If the decision is not overturned internally by the school, the next step is to request an independent review from the local council. You can request an independent review within 15 school days of the date on the letter. The hearing must take place within 15 school days of your request. You have a right to ask for a SEND expert to come to the hearing.

If your child is still excluded, you can ask the Local Government Ombudsman or the Department for Education to look at whether your case was handled properly. However, they cannot overturn the exclusion.

If the exclusion has not been overturned, you may wish to look at other schools in the area to find alternative arrangements. However, as we said above, if your child is of compulsory school age the local authority has a duty to provide your child with a full-time education so your child will receive this either way.

Our specialist education solicitors can assist you in appealing a decision to exclude your child.

Don’t hesitate to get in touch with our education law senior legal administrator, Rachael, on 01895 207230 or educationteam@ibblaw.co.uk.

Rachael can arrange for you to have a fixed fee initial consultation with one of our solicitors, to discuss exclusion or suspension from school.

What should I do if I feel my teenager has been discriminated against?

If your child has Special Educational Needs and Disabilities (SEND) and you don’t believe the school took this into account, you may want to seek legal advice from one of our Education Law Solicitors.  We provide specialist advice on SEND issues.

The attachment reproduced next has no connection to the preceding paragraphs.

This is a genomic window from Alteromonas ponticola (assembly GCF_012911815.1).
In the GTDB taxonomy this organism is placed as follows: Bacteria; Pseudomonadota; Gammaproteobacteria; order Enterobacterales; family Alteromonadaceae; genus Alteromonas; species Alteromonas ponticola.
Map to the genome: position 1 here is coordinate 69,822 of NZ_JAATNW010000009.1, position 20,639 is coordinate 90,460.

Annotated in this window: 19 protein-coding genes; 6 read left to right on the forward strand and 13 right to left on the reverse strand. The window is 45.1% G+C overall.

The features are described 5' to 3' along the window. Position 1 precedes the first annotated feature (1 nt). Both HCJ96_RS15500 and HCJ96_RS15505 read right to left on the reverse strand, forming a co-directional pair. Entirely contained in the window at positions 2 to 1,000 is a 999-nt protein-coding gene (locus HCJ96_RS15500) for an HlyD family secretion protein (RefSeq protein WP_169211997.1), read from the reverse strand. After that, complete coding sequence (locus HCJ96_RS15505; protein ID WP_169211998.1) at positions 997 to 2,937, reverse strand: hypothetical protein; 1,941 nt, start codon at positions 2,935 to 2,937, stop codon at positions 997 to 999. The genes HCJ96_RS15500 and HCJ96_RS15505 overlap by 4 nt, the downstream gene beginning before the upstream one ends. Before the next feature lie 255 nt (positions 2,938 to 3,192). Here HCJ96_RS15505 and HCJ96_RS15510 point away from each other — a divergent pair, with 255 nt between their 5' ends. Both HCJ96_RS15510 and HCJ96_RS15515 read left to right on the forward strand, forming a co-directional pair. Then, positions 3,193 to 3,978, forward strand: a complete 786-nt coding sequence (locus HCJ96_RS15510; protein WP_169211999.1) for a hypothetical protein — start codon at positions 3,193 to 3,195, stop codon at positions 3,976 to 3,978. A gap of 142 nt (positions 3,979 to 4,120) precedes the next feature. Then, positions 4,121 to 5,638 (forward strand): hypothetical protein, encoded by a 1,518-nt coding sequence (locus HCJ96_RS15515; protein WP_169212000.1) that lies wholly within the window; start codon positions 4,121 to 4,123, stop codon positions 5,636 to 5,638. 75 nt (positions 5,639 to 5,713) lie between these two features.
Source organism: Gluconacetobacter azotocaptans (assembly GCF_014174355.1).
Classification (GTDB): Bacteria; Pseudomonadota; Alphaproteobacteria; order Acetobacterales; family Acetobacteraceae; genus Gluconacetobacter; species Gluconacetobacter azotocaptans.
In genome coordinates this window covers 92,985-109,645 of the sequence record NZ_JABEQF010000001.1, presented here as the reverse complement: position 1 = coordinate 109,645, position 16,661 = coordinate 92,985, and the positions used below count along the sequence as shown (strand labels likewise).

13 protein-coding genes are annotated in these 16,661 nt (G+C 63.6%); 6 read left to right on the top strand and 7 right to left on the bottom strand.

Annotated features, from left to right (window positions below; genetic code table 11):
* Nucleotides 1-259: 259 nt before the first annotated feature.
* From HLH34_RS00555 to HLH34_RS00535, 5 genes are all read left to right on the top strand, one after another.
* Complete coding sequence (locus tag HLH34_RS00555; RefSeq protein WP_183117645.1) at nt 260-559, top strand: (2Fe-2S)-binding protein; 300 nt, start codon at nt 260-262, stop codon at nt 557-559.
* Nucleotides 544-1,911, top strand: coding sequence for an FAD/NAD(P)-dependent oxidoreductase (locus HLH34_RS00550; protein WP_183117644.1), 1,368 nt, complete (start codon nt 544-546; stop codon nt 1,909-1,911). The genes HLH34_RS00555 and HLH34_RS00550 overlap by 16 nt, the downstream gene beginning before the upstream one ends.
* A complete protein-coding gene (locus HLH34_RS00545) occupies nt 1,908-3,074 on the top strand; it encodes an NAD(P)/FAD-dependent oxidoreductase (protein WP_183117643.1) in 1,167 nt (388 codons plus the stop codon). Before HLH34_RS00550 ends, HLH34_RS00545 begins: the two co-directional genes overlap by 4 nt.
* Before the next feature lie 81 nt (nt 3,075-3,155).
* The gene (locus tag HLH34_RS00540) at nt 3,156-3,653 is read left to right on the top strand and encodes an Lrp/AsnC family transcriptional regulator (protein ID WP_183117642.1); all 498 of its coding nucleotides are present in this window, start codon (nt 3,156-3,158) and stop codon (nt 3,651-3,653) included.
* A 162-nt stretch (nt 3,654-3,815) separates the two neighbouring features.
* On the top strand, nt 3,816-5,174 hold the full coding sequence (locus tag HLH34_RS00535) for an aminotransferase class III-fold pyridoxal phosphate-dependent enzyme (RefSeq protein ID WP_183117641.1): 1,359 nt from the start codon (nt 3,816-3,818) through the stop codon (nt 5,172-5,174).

Schools are expected to make reasonable adjustments to accommodate students with disabilities and where this has not been the case, our solicitors can assist you in challenging the decision to exclude.

You can make a claim to a court or a first-tier tribunal if you think your child’s been discriminated against because of a disability. You need to do this within six months of the exclusion.

Can my teenager return to the same school after being excluded?

Yes, your teenager may be allowed to return to the same school after being excluded, depending on the circumstances. After a fixed-term exclusion, the school will typically arrange for your teenager to return automatically.

If the exclusion is permanent, you can appeal the decision. The school governors will review the case, and if they find in your favour, your teenager may return to the same school. If the governors uphold the exclusion, you can explore alternative schools. Seeking advice from education authorities or legal professionals can guide you through the process of appealing an exclusion and exploring suitable options.

What alternatives are available if returning to the same school is not possible?

If returning to the same school is not possible after exclusion, there are alternative options available. You can explore transferring your teenager to another mainstream school or consider specialist provisions such as alternative provision (AP) or pupil referral units (PRUs). These alternatives aim to provide tailored support for students facing challenges.

Seeking guidance from educational professionals, local authorities, or legal experts can help you find the best educational solution for your teenager’s needs.

Get in touch with our Education solicitors specialising in school exclusions

The information given here is intended for general information purposes only and should not be taken as legal advice.

For specific guidance relevant to your situation and to arrange an initial fixed fee education law consultation, with one of our special educational needs lawyers please contact our education law senior administrator, Rachael, on 01895 207230 or email educationteam@ibblaw.co.uk.

Rachael will explain the process and if you want to proceed with a fixed-fee consultation, she will send you a link to enable you to book an online appointment, for a day and time that is most convenient to you.